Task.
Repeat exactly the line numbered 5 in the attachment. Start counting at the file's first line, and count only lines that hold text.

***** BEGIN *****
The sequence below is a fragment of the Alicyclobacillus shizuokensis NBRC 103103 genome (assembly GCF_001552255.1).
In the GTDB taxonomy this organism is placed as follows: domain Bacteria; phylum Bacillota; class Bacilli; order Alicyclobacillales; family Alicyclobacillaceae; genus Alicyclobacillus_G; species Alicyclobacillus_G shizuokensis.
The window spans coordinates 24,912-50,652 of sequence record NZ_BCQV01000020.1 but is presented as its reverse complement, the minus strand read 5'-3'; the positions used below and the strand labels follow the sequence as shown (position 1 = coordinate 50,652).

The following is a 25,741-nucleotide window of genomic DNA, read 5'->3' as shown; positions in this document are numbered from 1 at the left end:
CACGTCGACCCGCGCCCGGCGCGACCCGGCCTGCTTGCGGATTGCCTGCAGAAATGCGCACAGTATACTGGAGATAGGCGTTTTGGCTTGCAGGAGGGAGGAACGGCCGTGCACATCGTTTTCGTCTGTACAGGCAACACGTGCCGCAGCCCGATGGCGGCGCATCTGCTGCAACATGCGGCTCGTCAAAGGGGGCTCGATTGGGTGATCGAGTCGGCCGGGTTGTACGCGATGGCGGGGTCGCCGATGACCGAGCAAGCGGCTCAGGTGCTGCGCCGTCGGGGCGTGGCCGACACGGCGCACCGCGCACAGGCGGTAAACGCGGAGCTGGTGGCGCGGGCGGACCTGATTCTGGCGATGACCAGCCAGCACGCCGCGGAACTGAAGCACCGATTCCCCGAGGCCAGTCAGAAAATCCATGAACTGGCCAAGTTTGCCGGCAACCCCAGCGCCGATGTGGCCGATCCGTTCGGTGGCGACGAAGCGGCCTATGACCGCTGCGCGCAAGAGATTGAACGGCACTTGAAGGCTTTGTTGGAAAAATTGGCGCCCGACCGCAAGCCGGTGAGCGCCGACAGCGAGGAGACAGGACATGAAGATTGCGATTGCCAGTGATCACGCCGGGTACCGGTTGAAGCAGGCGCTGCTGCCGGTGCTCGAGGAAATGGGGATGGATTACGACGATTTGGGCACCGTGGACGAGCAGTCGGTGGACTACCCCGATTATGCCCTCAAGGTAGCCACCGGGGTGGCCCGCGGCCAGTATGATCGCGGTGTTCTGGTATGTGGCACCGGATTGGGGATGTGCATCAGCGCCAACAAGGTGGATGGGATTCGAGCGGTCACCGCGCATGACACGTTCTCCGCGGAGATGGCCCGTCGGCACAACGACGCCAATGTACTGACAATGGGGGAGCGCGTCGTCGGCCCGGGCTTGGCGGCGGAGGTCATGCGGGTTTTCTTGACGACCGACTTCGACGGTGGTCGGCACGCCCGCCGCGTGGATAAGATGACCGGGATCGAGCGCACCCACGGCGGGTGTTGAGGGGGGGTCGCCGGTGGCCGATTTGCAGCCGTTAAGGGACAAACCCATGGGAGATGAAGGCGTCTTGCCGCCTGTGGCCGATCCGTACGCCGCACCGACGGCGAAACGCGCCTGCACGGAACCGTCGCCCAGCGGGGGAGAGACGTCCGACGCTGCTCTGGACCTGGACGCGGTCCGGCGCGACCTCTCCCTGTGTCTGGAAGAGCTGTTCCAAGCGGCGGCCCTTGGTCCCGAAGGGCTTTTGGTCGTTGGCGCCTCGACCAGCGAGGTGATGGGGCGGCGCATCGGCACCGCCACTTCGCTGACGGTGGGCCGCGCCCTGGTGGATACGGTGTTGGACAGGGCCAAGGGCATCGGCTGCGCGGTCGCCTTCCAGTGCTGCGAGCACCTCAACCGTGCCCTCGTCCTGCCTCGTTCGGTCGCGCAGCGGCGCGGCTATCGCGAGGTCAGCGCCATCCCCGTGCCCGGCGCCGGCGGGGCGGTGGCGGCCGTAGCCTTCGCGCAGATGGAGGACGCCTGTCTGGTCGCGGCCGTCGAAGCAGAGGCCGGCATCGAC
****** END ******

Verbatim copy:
CACGTCGACCCGCGCCCGGCGCGACCCGGCCTGCTTGCGGATTGCCTGCAGAAATGCGCACAGTATACTGGAGATAGGCGTTTTGGCTTGCAGGAGGGAGGAACGGCCGTGCACATCGTTTTCGTCTGTACAGGCAACACGTGCCGCAGCCCGATGGCGGCGCATCTGCTGCAACATGCGGCTCGTCAAAGGGGGCTCGATTGGGTGATCGAGTCGGCCGGGTTGTACGCGATGGCGGGGTCGCCGATGACCGAGCAAGCGGCTCAGGTGCTGCGCCGTCGGGGCGTGGCCGACACGGCGCACCGCGCACAGGCGGTAAACGCGGAGCTGGTGGCGCGGGCGGACCTGATTCTGGCGATGACCAGCCAGCACGCCGCGGAACTGAAGCACCGATTCCCCGAGGCCAGTCAGAAAATCCATGAACTGGCCAAGTTTGCCGGCAACCCCAGCGCCGATGTGGCCGATCCGTTCGGTGGCGACGAAGCGGCCTATGACCGCTGCGCGCAAGAGATTGAACGGCACTTGAAGGCTTTGTTGGAAAAATTGGCGCCCGACCGCAAGCCGGTGAGCGCCGACAGCGAGGAGACAGGACATGAAGATTGCGATTGCCAGTGATCACGCCGGGTACCGGTTGAAGCAGGCGCTGCTGCCGGTGCTCGAGGAAATGGGGATGGATTACGACGATTTGGGCACCGTGGACGAGCAGTCGGTGGACTACCCCGATTATGCCCTCAAGGTAGCCACCGGGGTGGCCCGCGGCCAGTATGATCGCGGTGTTCTGGTATGTGGCACCGGATTGGGGATGTGCATCAGCGCCAACAAGGTGGATGGGATTCGAGCGGTCACCGCGCATGACACGTTCTCCGCGGAGATGGCCCGTCGGCACAACGACGCCAATGTACTGACAATGGGGGAGCGCGTCGTCGGCCCGGGCTTGGCGGCGGAGGTCATGCGGGTTTTCTTGACGACCGACTTCGACGGTGGTCGGCACGCCCGCCGCGTGGATAAGATGACCGGGATCGAGCGCACCCACGGCGGGTGTTGAGGGGGGGTCGCCGGTGGCCGATTTGCAGCCGTTAAGGGACAAACCCATGGGAGATGAAGGCGTCTTGCCGCCTGTGGCCGATCCGTACGCCGCACCGACGGCGAAACGCGCCTGCACGGAACCGTCGCCCAGCGGGGGAGAGACGTCCGACGCTGCTCTGGACCTGGACGCGGTCCGGCGCGACCTCTCCCTGTGTCTGGAAGAGCTGTTCCAAGCGGCGGCCCTTGGTCCCGAAGGGCTTTTGGTCGTTGGCGCCTCGACCAGCGAGGTGATGGGGCGGCGCATCGGCACCGCCACTTCGCTGACGGTGGGCCGCGCCCTGGTGGATACGGTGTTGGACAGGGCCAAGGGCATCGGCTGCGCGGTCGCCTTCCAGTGCTGCGAGCACCTCAACCGTGCCCTCGTCCTGCCTCGTTCGGTCGCGCAGCGGCGCGGCTATCGCGAGGTCAGCGCCATCCCCGTGCCCGGCGCCGGCGGGGCGGTGGCGGCCGTAGCCTTCGCGCAGATGGAGGACGCCTGTCTGGTCGCGGCCGTCGAAGCAGAGGCCGGCATCGAC